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Let's Move Blog

Posted by Jaime Mulligan on January 26, 2011
First Lady Michelle Obama joined Walmart executives last week to help launch the company’s Nutrition Charter, an initiative that proposes a number of changes by Walmart to offer more nutritious food products, lower the cost of healthy foods, and provide consumers with better information about healthy food options.  These changes are the types of improvements critical to achieving the primary goal of Let’s Move! – solving the problem of childhood obesity within a generation.  
Posted by Ray LaHood, Secretary of Transportation on January 25, 2011
Despite a mix of rain and snow, Alpine Elementary School students in Alpine, Utah, began their morning last Wednesday with yet another successful Walk to School Day. It was a great way to kick off their Safe Routes to School Award presentation. You see, the National Center for Safe Routes to School has selected Alpine ES for its 2010 James L. Oberstar Safe Routes to School Award, a national honor that recognizes outstanding achievement among the more than 10,000 Safe Routes to School programs.
Posted by Dave Noble, Director, Let's Move Cities and Towns on January 24, 2011
On Thursday, January 13th, the Let’s Move team co-hosted, along with ServiceNation, a gathering of over 40 service leaders from across the country to brainstorm ways the national service community to be engaged in the effort to end childhood obesity. Representatives from youth service organizations, physical activity groups, city governments, and national non-profits explored each of the Let’s Move pillars and developed initiatives for volunteers to plug themselves into at the county, city and town level.
Posted by Shellie Pfohl, Executive Director, President’s Council on Fitness, Sports & Nutrition on January 24, 2011
Active gaming (e.g., EA SPORTS Active, Wii Fit, etc.) is one way technology can encourage and promote physical activity and meet youth and adults wherever they are on the ability spectrum.
Posted by Agriculture Secretary Tom Vilsack on January 21, 2011
More than 23 million people in America live in food deserts, which are defined as urban neighborhoods and rural towns without ready access to fresh, healthy, and affordable food. This lack of access makes it impossible for families across the nation to receive a nutritious diet, and furthers them from being able to lead a healthy lifestyle. Without access to healthy food, these hardworking men and women are at risk to higher levels of obesity, and other diet-related illness, such as diabetes and heart disease.
Posted by Timothy Thole, Senior Program Specialist in the FNS Western Regional Office on January 21, 2011
I recently visited the Willie Mays Boys and Girls Club to find out from the children what participating in USDA's Summer Food Service Program means to them. Year-round, afternoons at the Club means the children get to cook a healthy bean and kale soup, with fresh ingredients they grow in the Club’s Edible Schoolyard. It also means that on a cool winter day a few blocks away from the San Francisco Bay, children brave the weather to water and tend to their garden knowing the strawberries will soon be ready to eat. For Rena, the first strawberry that she ever ate came from the Edible Schoolyard, where she planted it. Now, of course, strawberries are her favorite food.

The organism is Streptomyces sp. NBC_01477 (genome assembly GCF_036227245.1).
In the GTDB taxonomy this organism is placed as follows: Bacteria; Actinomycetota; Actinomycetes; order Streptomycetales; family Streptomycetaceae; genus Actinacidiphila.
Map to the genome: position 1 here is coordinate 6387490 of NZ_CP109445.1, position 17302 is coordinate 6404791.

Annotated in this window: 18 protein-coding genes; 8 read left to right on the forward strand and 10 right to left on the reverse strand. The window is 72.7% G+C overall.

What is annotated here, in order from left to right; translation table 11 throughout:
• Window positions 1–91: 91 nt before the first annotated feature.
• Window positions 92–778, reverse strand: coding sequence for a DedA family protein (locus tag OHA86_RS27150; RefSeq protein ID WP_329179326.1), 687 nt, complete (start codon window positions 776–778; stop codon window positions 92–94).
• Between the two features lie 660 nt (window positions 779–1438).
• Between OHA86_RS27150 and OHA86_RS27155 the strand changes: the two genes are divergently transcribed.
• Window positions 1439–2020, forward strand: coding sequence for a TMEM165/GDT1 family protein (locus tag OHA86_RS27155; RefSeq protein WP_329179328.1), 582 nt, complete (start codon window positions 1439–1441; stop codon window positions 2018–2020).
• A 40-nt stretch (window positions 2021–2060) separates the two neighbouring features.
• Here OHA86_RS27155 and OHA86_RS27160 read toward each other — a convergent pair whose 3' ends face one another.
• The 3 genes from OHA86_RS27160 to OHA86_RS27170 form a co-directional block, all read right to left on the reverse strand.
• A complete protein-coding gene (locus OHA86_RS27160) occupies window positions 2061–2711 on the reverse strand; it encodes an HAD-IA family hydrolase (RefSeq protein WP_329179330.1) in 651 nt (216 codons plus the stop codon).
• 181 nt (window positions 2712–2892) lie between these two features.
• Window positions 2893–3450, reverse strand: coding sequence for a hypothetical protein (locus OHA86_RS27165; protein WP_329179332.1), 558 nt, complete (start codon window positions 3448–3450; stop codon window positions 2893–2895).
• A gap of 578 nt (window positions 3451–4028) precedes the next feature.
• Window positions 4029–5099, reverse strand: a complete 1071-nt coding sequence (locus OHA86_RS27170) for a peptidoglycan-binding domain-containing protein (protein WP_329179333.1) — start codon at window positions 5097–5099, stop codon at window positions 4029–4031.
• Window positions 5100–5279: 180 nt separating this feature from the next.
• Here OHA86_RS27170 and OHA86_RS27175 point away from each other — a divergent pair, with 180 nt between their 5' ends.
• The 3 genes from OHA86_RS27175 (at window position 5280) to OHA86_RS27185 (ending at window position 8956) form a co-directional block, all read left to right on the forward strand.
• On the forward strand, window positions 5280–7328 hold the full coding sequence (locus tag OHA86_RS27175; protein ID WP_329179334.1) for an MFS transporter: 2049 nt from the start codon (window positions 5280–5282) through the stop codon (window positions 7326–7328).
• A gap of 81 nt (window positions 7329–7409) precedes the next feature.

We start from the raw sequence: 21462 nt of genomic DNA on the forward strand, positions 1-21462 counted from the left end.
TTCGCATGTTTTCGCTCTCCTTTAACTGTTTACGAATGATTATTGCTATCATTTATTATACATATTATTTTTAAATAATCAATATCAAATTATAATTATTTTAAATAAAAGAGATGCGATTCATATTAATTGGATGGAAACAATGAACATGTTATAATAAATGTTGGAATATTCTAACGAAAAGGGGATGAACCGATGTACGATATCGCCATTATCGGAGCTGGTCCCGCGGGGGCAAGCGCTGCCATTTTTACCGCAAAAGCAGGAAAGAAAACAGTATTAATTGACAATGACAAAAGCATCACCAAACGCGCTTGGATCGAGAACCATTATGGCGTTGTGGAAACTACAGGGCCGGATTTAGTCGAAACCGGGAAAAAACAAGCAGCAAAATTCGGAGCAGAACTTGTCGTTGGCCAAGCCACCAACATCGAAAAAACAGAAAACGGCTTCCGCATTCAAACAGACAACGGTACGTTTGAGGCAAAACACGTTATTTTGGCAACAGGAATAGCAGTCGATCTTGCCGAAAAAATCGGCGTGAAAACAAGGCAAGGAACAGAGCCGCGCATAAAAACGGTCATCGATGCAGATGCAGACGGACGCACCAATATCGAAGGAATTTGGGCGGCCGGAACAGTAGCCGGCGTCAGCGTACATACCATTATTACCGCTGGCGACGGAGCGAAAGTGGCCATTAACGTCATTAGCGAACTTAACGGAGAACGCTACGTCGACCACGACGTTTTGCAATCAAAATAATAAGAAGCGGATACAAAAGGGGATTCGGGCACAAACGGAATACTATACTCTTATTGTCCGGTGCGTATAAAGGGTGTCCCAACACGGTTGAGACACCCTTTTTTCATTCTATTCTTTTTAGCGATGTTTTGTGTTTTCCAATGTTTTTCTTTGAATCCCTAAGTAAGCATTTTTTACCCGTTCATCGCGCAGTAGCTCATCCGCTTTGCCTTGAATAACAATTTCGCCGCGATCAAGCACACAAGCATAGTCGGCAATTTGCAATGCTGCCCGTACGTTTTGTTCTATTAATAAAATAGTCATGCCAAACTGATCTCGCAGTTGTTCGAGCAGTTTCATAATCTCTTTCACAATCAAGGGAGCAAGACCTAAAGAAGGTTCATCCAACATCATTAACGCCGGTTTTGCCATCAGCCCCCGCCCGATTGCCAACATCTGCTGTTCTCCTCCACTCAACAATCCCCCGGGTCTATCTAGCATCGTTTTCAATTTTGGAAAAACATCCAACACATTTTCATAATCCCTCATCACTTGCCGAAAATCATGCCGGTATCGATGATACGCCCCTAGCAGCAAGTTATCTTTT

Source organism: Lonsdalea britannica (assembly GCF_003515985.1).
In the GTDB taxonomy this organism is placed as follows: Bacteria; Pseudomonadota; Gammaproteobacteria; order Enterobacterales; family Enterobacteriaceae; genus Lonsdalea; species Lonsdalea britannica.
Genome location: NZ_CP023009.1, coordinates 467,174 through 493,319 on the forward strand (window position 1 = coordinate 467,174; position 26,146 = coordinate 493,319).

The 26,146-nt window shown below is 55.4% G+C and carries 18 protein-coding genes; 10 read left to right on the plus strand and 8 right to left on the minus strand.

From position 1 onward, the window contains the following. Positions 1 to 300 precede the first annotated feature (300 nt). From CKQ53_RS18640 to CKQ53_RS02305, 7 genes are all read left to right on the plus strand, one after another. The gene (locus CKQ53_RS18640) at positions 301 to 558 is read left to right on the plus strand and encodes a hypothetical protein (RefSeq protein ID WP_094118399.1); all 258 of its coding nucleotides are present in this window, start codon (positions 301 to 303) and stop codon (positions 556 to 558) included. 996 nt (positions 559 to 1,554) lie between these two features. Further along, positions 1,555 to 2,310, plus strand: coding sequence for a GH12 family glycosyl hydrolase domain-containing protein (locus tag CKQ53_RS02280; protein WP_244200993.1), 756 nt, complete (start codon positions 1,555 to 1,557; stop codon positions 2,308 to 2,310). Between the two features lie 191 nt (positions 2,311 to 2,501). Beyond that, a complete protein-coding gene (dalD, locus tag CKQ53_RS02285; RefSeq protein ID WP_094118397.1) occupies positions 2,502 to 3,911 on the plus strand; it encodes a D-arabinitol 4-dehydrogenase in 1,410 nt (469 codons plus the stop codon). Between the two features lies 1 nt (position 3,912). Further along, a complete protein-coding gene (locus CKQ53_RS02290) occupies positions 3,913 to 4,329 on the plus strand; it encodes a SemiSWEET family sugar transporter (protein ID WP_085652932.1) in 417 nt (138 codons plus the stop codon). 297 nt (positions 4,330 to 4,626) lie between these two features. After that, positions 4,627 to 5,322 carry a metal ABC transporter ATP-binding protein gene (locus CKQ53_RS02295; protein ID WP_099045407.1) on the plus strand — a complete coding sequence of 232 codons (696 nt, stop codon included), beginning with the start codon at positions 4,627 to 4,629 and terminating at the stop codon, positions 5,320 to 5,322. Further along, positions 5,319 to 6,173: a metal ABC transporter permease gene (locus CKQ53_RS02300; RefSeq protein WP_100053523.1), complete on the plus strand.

Posted by Robin Schepper, Executive Director, Let’s Move! on January 20, 2011
Over 470 mayors signed up to make their cities Let’s Move Cities and Towns. As a Let’s Move City or Town, mayors commit to making lasting policy changes, or launching new programs, in the four pillars of Let’s Move! that call for local action: reducing the risk of obesity in early childhood; improving nutrition in schools; increasing access to fresh affordable food; and increasing physical activity.
Posted by Dr. Rebecca Bunnell, ScD, Med, Program Director, Communities Putting Prevention to Work on January 20, 2011
A healthy lunch is becoming easier to find in San Antonio, Texas. School cafeterias across the city will soon be home to 220 salad bars, thanks to a new partnership with Let’s Move! and the San Antonio Mayor’s Fitness Council.
Posted by Cordelia Fox, Public Affairs Director, USDA Food and Nutrition Service, Western Region on January 19, 2011
Earlier this fall, in conjunction with International Chefs Day, Chef Melinda Burrows had the opportunity to team with Fremont Elementary School in Alhambra, California, to help launch their Chefs Move to Schools program. They did so in grand style. With three school assemblies focusing on harvests, the popular event centered around chef-led demonstrations featuring spaghetti squash, pumpkins, and other varieties of healthful foods.
Posted by Agriculture Secretary Tom Vilsack on January 14, 2011
Ensuring our nation’s schoolchildren have the necessary nutrition to learn, grow, and thrive is commitment that we take very seriously at U.S. Department of Agriculture (USDA). On the heels of the historic passage of the Healthy Hunger-Free Kids Act of 2010, USDA has now released a proposed rule to enhance the quality of school meals by requiring more fruits, vegetables, whole grains and low-fat milk in our national school meals programs. In addition to these healthy offerings, schools will have new standards to limit the levels of saturated fat, sodium, calories, and trans fats in those same meals.